IMGs Show Strong Performance in the 2018 Match

IMG Match Rates are Highest in 25 Years

International medical graduates (IMGs) showed strong performance in the 2018 Main Residency Match®, according to results published today by the National Resident Matching Program® (NRMP®). The NRMP Match determines where medical school graduates will enter residency (medical specialty) training each year in the United States.

While the overall number of IMGs participating in the Match declined by 211 compared to last year, their success rate in obtaining first-year residency positions was 56.5%, up from 53.3% last year.

Among U.S. citizen IMGs, 2,900 (57.1%) matched to first-year residency positions, an increase of 123 over last year. The number of U.S. citizen IMGs matching to first-year positions has increased in 13 of the last 15 years. For non-U.S. citizens, 3,962 (56.1%) matched, an increase of 148 positions. This is the seventh annual increase in the number of non-U.S. citizen IMGs who matched. For both groups, these match rates are the highest since 1993.

Today’s results show 16 consecutive years of growth in the number of first-year residency positions offered through the Match. In the 2018 Match, 30,232 first-year positions were offered, an increase of 1,383 (4.8%) compared to 2017 and a cumulative increase of more than 9,500 positions since 2002.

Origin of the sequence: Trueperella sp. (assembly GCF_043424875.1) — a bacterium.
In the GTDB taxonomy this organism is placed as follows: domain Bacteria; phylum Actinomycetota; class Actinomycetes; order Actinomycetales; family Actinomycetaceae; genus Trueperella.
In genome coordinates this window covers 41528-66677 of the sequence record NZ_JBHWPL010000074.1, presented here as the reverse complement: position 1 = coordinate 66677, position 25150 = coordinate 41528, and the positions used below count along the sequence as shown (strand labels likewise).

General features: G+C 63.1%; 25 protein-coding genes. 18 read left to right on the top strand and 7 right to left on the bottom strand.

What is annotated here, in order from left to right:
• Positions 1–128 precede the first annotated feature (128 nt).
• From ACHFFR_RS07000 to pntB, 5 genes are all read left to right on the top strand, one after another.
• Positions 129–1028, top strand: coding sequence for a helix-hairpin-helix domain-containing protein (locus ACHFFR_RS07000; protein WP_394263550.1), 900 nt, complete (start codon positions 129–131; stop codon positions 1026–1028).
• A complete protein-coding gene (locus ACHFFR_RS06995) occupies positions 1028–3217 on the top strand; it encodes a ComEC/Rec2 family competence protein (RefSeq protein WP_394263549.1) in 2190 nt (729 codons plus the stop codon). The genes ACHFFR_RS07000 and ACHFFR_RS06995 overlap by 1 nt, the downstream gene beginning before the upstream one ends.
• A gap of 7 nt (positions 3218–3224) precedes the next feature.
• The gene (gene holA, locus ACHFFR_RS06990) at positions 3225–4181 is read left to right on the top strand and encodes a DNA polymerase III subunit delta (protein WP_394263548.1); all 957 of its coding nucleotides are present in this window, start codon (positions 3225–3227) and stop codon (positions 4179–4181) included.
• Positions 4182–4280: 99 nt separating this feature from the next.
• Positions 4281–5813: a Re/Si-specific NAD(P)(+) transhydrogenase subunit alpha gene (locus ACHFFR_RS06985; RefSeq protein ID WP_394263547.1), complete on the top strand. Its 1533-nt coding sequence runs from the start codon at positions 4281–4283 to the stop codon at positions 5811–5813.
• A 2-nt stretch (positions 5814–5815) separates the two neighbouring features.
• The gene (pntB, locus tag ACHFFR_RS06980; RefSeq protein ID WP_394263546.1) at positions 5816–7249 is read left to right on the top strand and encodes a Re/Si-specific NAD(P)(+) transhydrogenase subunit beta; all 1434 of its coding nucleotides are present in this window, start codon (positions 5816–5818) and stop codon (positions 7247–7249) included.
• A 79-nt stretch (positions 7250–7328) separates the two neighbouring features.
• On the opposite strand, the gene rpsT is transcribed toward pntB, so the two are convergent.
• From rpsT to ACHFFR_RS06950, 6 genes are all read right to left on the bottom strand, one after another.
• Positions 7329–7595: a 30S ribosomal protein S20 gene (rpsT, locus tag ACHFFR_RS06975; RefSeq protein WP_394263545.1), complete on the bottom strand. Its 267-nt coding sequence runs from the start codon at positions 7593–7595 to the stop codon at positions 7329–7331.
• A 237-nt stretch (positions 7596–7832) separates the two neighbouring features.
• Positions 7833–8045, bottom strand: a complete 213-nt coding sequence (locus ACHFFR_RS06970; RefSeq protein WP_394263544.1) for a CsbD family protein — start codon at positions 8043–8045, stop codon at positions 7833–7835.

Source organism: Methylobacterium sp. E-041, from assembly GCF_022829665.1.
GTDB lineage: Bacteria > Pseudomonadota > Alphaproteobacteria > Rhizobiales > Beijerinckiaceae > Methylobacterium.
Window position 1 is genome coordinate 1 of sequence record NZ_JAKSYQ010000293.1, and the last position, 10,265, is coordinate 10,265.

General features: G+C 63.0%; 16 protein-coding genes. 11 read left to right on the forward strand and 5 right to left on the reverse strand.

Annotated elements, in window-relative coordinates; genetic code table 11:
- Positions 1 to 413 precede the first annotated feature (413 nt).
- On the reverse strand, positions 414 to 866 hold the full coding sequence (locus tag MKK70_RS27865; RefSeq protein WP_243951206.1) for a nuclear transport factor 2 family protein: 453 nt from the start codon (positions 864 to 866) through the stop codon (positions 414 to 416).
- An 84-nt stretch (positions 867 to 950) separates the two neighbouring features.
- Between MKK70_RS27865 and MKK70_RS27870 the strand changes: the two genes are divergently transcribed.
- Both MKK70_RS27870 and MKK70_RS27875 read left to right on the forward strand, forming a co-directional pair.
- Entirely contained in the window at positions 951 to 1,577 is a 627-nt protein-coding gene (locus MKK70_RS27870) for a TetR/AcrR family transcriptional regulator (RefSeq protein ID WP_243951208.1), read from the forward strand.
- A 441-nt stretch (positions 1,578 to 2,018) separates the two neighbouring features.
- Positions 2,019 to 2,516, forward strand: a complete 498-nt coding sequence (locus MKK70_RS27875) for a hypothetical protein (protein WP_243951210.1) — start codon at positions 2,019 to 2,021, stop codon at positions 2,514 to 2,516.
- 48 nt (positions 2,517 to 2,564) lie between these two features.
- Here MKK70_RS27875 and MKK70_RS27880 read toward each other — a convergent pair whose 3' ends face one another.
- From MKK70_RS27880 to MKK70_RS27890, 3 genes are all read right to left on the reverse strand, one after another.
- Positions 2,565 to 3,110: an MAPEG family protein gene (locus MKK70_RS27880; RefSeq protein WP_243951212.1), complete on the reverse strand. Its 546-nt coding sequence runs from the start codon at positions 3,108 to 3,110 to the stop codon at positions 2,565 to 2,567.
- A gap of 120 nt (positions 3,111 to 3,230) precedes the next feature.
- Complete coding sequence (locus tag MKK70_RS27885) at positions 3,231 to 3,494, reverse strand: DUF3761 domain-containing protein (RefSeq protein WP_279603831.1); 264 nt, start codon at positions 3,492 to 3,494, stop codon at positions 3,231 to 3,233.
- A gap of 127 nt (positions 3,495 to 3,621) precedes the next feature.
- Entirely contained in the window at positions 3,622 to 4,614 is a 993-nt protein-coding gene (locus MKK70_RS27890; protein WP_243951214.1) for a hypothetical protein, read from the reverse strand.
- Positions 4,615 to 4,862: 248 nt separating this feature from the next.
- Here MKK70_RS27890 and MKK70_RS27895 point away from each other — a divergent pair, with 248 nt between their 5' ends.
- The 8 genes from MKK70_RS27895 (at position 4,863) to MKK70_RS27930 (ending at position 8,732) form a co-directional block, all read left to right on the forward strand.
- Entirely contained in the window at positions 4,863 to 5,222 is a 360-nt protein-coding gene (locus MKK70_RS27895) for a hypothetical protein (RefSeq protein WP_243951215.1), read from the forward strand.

“The success of IMGs in this year’s Match demonstrates the importance of this talented and qualified pool of applicants for U.S. training programs,” said ECFMG President & CEO William Pinsky, M.D. “The growth in available residency positions, particularly in primary-care specialties like Internal Medicine, represents continued opportunities for IMGs interested in training in the United States.”

A detailed infographic on IMG performance in the 2018 Match can be found here.

About IMGs in U.S. Health Care

IMGs, physicians who received their medical education from medical schools outside the United States and Canada, comprise one-quarter of physicians in training and practice in the United States. IMGs are essential to the U.S. graduate medical education (GME) and health care systems, ensuring that our physician workforce is adequate to care for patients. IMGs frequently specialize in primary care, practice in medically underserved areas, and add much needed diversity to our physician workforce.

[posted March 16, 2018; updated April 27, 2018]